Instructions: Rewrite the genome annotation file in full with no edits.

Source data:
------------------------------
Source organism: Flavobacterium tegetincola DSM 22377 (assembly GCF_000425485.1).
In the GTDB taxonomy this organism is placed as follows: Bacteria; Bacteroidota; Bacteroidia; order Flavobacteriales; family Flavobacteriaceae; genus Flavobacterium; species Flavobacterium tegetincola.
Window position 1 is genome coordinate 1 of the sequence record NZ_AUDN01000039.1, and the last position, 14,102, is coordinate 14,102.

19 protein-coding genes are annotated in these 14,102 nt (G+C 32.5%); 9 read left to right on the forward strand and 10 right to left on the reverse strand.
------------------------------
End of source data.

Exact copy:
Source organism: Flavobacterium tegetincola DSM 22377 (assembly GCF_000425485.1).
In the GTDB taxonomy this organism is placed as follows: Bacteria; Bacteroidota; Bacteroidia; order Flavobacteriales; family Flavobacteriaceae; genus Flavobacterium; species Flavobacterium tegetincola.
Window position 1 is genome coordinate 1 of the sequence record NZ_AUDN01000039.1, and the last position, 14,102, is coordinate 14,102.

19 protein-coding genes are annotated in these 14,102 nt (G+C 32.5%); 9 read left to right on the forward strand and 10 right to left on the reverse strand.